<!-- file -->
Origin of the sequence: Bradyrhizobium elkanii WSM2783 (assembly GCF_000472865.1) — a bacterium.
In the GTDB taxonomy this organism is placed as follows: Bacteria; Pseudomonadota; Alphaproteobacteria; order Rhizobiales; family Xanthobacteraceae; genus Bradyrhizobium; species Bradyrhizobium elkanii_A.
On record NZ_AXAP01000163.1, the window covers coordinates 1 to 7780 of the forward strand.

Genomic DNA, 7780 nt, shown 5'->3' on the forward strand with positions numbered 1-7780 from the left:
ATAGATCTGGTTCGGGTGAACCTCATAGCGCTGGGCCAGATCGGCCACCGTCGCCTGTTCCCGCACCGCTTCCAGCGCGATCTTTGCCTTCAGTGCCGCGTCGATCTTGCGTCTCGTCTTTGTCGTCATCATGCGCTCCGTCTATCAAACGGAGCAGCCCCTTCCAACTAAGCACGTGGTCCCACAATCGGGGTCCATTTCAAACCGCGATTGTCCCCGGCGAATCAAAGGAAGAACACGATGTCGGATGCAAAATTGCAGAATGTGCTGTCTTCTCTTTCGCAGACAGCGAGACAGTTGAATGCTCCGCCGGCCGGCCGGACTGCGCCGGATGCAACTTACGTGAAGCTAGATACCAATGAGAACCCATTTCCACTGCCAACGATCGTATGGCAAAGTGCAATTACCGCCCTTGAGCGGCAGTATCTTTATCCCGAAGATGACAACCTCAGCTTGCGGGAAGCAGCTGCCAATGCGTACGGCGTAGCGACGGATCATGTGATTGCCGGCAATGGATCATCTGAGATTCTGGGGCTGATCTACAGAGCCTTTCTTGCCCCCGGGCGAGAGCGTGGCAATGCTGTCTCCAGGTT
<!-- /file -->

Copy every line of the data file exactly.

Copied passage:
Origin of the sequence: Bradyrhizobium elkanii WSM2783 (assembly GCF_000472865.1) — a bacterium.
In the GTDB taxonomy this organism is placed as follows: Bacteria; Pseudomonadota; Alphaproteobacteria; order Rhizobiales; family Xanthobacteraceae; genus Bradyrhizobium; species Bradyrhizobium elkanii_A.
On record NZ_AXAP01000163.1, the window covers coordinates 1 to 7780 of the forward strand.

Genomic DNA, 7780 nt, shown 5'->3' on the forward strand with positions numbered 1-7780 from the left:
ATAGATCTGGTTCGGGTGAACCTCATAGCGCTGGGCCAGATCGGCCACCGTCGCCTGTTCCCGCACCGCTTCCAGCGCGATCTTTGCCTTCAGTGCCGCGTCGATCTTGCGTCTCGTCTTTGTCGTCATCATGCGCTCCGTCTATCAAACGGAGCAGCCCCTTCCAACTAAGCACGTGGTCCCACAATCGGGGTCCATTTCAAACCGCGATTGTCCCCGGCGAATCAAAGGAAGAACACGATGTCGGATGCAAAATTGCAGAATGTGCTGTCTTCTCTTTCGCAGACAGCGAGACAGTTGAATGCTCCGCCGGCCGGCCGGACTGCGCCGGATGCAACTTACGTGAAGCTAGATACCAATGAGAACCCATTTCCACTGCCAACGATCGTATGGCAAAGTGCAATTACCGCCCTTGAGCGGCAGTATCTTTATCCCGAAGATGACAACCTCAGCTTGCGGGAAGCAGCTGCCAATGCGTACGGCGTAGCGACGGATCATGTGATTGCCGGCAATGGATCATCTGAGATTCTGGGGCTGATCTACAGAGCCTTTCTTGCCCCCGGGCGAGAGCGTGGCAATGCTGTCTCCAGGTT